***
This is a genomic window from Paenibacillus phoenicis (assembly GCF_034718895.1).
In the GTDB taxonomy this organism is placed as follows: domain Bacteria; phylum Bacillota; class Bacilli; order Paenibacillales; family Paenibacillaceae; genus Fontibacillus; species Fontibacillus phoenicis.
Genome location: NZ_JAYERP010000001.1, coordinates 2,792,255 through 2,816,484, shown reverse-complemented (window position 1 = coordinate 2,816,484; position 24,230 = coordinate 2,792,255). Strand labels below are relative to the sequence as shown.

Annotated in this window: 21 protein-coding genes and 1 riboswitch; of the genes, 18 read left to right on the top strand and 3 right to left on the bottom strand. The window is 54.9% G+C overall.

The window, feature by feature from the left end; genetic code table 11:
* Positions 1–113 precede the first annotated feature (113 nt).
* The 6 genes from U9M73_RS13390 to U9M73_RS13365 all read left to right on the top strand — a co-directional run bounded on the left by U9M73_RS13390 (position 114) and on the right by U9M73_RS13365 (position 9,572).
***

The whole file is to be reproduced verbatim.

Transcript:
This is a genomic window from Paenibacillus phoenicis (assembly GCF_034718895.1).
In the GTDB taxonomy this organism is placed as follows: domain Bacteria; phylum Bacillota; class Bacilli; order Paenibacillales; family Paenibacillaceae; genus Fontibacillus; species Fontibacillus phoenicis.
Genome location: NZ_JAYERP010000001.1, coordinates 2,792,255 through 2,816,484, shown reverse-complemented (window position 1 = coordinate 2,816,484; position 24,230 = coordinate 2,792,255). Strand labels below are relative to the sequence as shown.

Annotated in this window: 21 protein-coding genes and 1 riboswitch; of the genes, 18 read left to right on the top strand and 3 right to left on the bottom strand. The window is 54.9% G+C overall.

The window, feature by feature from the left end; genetic code table 11:
* Positions 1–113 precede the first annotated feature (113 nt).
* The 6 genes from U9M73_RS13390 to U9M73_RS13365 all read left to right on the top strand — a co-directional run bounded on the left by U9M73_RS13390 (position 114) and on the right by U9M73_RS13365 (position 9,572).